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Technology being tested in Phoenix could make cities cooler

Phoenix skyline
Posted at 5:46 AM, Jun 11, 2021
and last updated 2021-06-11 08:46:58-04

PHOENIX — The city of Phoenix is investigating a new technology that could soon fight climate change in cities across the world.

Warmer is the new normal in Phoenix.

The monthly average temperature in the city has been on the rise for the past few decades — both in the daytime and at night.

Researchers already know that a combination of climate change and urban development leads to a rise in overnight low temperatures in Phoenix.

Along with reducing greenhouse gases, mitigating the urban heat island could help slow the trend of rising temperatures, and there is research happening in the Phoenix area to test new technologies that could make a difference in how to cool cities in the future.

That's the idea behind a stretch of roadway in the Garfield District, south of downtown Phoenix.

It is one of eight neighborhoods in the Phoenix area where an asphalt sealant product called CoolSeal by manufacturer GuardTop is being tested as a method to mitigate the heat island effect.

Jennifer Vanos is an assistant professor at Arizona State University. She says the goal of the CoolSeal is to reflect the sun's energy back into space, so that the heat is not absorbed by the asphalt as would typically happen with traditional sealants.

"No city has tried this before the way Phoenix is trying this and so we're really leading in that space globally," Vanos said.

The research is looking at the benefits and potential effects of CoolSeal. So far, research has found that the surface temperature of the asphalt coated by the CoolSeal is 16 degrees lower than the asphalt covered by traditional sealcoats.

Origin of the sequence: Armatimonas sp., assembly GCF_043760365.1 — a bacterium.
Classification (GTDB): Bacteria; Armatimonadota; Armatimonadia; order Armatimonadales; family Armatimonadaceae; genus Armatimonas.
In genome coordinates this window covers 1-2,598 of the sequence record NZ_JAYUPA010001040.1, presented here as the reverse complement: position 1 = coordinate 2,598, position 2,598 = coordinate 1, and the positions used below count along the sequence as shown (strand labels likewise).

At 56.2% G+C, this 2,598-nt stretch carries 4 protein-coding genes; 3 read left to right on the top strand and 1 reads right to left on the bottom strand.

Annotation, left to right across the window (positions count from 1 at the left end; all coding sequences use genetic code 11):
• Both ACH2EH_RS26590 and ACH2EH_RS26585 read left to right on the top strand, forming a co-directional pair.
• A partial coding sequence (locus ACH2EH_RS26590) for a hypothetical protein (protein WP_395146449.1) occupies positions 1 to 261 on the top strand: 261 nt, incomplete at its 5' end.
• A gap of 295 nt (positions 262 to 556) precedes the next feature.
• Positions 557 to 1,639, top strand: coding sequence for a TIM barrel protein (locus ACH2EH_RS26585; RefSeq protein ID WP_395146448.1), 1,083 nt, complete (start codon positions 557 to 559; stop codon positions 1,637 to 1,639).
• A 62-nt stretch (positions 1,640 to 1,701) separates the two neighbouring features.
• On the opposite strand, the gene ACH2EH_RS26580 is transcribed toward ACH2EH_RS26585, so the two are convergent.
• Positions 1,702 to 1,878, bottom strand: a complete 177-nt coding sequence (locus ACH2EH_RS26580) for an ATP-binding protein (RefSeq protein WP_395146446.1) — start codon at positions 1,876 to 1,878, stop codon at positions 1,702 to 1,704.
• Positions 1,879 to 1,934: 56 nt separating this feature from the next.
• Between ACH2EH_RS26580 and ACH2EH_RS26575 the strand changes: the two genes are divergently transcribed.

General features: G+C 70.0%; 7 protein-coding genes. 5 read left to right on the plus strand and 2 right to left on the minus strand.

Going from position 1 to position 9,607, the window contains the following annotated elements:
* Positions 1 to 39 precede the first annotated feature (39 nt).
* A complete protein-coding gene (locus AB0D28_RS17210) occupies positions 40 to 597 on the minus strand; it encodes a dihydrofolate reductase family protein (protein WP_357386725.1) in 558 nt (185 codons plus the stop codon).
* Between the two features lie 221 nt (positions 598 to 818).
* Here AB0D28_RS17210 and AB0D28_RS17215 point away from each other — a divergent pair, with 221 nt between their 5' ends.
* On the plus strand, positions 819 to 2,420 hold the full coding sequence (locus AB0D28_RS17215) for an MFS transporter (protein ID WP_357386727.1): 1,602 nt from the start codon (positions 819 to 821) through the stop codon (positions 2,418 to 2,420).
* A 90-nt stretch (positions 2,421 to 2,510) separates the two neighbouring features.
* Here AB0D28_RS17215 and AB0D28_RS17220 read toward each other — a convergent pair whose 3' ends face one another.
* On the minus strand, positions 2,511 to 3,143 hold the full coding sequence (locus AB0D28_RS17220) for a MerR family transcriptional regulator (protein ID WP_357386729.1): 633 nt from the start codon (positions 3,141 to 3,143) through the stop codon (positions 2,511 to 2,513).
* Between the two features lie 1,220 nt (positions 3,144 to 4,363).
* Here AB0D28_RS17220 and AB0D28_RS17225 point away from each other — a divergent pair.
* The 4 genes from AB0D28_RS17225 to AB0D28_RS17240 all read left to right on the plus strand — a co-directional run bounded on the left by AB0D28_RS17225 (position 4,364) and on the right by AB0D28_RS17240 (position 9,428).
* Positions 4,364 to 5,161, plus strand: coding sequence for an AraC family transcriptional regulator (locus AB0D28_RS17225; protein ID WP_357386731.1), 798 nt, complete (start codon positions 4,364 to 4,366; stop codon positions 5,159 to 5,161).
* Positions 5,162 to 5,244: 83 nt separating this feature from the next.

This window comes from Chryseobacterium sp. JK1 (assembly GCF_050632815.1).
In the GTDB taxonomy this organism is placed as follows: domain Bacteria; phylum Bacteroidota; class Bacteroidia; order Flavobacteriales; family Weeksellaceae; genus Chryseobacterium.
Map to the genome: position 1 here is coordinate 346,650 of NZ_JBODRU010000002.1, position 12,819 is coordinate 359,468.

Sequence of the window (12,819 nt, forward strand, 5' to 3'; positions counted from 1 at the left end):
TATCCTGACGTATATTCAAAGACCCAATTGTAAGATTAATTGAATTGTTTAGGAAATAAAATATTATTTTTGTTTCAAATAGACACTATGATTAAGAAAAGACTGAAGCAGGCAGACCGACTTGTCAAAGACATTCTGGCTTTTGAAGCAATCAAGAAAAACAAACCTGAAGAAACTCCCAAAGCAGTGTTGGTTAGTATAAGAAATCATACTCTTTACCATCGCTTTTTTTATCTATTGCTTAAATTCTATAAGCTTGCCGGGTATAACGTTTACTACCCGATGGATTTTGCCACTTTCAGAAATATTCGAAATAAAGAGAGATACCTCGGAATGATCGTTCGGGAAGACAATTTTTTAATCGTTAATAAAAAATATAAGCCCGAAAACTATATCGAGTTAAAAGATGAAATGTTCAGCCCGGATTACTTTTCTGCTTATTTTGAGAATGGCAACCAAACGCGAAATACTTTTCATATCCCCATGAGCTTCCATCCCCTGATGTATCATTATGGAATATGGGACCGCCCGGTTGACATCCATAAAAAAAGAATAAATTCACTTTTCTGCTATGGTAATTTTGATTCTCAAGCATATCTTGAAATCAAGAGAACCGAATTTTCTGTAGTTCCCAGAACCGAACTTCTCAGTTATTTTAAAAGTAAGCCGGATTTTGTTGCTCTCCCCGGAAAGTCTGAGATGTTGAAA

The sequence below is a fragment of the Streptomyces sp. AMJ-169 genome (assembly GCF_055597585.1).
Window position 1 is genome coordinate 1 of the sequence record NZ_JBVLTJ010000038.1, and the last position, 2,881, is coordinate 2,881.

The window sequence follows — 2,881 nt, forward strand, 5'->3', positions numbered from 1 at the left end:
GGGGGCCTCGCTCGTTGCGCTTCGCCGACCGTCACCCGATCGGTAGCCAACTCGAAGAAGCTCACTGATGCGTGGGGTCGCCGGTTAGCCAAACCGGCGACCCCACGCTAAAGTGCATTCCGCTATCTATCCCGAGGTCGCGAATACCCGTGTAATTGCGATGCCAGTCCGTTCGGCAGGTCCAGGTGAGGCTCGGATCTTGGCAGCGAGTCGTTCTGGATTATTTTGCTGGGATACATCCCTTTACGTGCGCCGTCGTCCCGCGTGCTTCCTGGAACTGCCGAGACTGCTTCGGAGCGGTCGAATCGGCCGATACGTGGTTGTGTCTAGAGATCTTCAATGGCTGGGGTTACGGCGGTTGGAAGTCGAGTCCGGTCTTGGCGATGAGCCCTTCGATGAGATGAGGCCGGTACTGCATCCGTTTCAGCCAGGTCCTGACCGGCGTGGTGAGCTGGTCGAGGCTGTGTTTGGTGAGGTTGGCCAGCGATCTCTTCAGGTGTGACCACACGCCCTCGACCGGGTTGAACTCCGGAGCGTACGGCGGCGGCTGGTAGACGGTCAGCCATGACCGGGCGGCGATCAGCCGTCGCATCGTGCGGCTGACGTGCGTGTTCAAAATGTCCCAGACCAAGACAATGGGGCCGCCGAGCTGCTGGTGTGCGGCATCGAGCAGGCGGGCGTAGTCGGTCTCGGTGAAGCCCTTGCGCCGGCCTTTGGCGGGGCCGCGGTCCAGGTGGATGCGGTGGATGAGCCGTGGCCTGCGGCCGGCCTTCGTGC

The air temperature above asphalt covered by SealCool is also colder by about 0.44 degrees.

"Now that doesn't sound like a lot, and it's not necessarily something our body would be able to feel," Vanos said. "But one of the goals we have over the coming year is to be able to take those numbers for each neighborhood and do calculations on what that means for energy use, and what that means for water use, and what that does potentially mean for human health."

David Sailor is the Director of Urban Climate Research at Arizona State. He says the CoolSeal can help reduce how much of the sun's energy is absorbed, but new technology could further cool the surrounding air.

Sailor says "passive radiative cooling material" reflects and radiates energy, so the surface is cooler than the air temperature at all times.

"It's a game-changer of sorts in the ability to cool our cities because even a white surface on a rooftop...those white surfaces still remain a little bit hotter than the air temperature during the day, so you're adding heat to the environment, not as much as a dark surface but they are adding heat," Sailor said. "If we replace that white surface with a passive radiative cooling surface, it would actually be below air temperature at all times, and that would allow us to further cool the environment."

The new technology could also allow for heat island mitigation strategies to be implemented on a wider scale, even in homes. In addition, the materials come in darker colors, so it would mean that homeowners could benefit from the cooling effects without necessarily having to have a white or light-colored roof.

While not all of these technologies are on the market yet, Sailor says now is the time to start considering them as part of the future of infrastructure.

"We have our fate in our own hands," Sailor said. "Let's take advantage of that, and the more that we can make our cities livable, thriving communities, the better we sort of guard against the risk of flight away from our cities."

While the new technologies could make a difference in how cities fight heat islands, Sailor says it's important to always look at any adverse consequences. That way, policymakers can make informed decisions as cities continue to grow and develop.

This story was originally published by Iris Hermosillo on Scripps station KNXV in Phoenix.